The fate of the one Canadian city left in the Stanley Cup playoffs will be rested on an American.
Ryan Kesler, born in Livonia, Michigan, was a dominating force that the Canucks needed to get past the pesky Nashville Predators. The feisty center put up an amazing 41 goals in the regular season to lead the Canucks, but was held scoreless in the first round of the playoffs against Chicago. He did not turn it on until game three of the Western Conference Semi-Finals.
Kesler, who had no goals and just five assists prior to game three, was finally awoken against Nashville. Kesler tallied two power-play goals and one assist in the game, one of the goals coming as the game-winner in overtime. It was his play along the boards that put Nashville’s top penalty-killer, Shea Weber, in the penalty box that resulted in Kesler’s game-winner. Agree with the call on the ice or not, the 26-year old forward did his job to ensure a victory.
That game started an offensive onslaught by Kesler, since posting three goals, four assists, seven points and one more power-play goal. Scoring a total of ten points in four games catapulted Kesler to the top of the NHL leader-board, tying Detroit’s Pavel Datsyuk for the league-lead with 15 points in the playoffs.
Timely goal-scoring and rough-play along the boards are not the only reasons that Kesler is a monumental factor in Vancouver’s success as of late.
Kesler’s +6 is the best plus/minus for the Canucks. His 23:23 ice-time is also the most average time-played amongst Canucks forwards. In the three overtime games that the Canucks have had, Kesler seems to be out there every other shift. Canucks Head Coach Alain Vigneault also used Kesler in every situation against Nashville.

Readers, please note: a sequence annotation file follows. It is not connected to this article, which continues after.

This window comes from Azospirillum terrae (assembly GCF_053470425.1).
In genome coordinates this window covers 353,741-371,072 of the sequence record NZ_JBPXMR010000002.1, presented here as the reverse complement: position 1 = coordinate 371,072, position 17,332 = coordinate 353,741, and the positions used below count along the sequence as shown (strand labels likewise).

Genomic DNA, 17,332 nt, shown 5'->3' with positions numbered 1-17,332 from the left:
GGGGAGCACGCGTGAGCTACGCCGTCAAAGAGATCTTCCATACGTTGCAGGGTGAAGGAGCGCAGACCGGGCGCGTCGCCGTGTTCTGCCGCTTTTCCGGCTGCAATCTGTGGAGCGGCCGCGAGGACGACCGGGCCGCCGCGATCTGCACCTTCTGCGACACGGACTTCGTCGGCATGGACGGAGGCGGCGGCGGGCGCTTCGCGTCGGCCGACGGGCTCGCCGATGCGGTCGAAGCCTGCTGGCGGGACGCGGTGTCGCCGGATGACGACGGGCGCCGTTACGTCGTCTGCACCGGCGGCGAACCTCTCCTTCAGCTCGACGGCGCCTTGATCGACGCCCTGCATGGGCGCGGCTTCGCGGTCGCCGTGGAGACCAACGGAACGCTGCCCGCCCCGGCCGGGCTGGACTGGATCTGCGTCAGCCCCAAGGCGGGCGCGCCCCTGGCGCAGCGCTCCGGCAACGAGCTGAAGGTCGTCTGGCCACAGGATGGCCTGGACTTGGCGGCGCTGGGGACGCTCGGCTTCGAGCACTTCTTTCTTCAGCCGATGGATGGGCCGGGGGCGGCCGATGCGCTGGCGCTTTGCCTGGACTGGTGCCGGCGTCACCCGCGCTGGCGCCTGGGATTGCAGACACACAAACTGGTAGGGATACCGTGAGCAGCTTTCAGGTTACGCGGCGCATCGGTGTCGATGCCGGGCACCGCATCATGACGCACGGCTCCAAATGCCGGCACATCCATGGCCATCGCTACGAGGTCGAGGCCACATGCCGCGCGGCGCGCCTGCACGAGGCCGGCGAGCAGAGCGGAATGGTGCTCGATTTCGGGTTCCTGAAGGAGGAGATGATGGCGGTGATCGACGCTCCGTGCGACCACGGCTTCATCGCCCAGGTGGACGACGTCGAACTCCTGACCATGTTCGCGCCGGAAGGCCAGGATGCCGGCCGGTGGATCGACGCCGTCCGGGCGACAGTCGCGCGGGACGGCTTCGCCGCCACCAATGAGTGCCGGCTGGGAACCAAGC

“He was driving our bus,” Vigneault said. “He took charge both offensively and defensively.”
His teammates have taken notice as well.
“He's been unbelievable,” goaltender Roberto Luongo told TSN. “He's taken his game to a level I have never seen before in the second round.”
The Canucks are set to take on the San Jose Sharks in the Western Conference Finals this coming Sunday for game one of their best-of-seven series. If the Canucks plan to make it past the high-flying Sharks, they have to continue to rely on Kesler to keep his dynamic pace up.
“We need him to continue [his play], without a doubt,” Vigneault said.
Sharks goaltender Antti Niemi has been stellar for the Sharks at times, but has also seemed a bit rattled at other times. If Kesler can continue to crash the crease and find a way to get under Niemi’s skin (as he did to Nashville goaltender Pekka Rinne in game six when he ran him early in the contest), the Canucks could come out as the victor. If Kesler falls to his so-so pace that he displayed against Chicago, this could be the end of the road for the Vancouver team.
The Canucks have been to the Stanley Cup Finals just two times in their forty-year history and are yet to capture the Stanley Cup. Kesler will be the reason if history changes this season.
All quotes courtesy TSN.ca.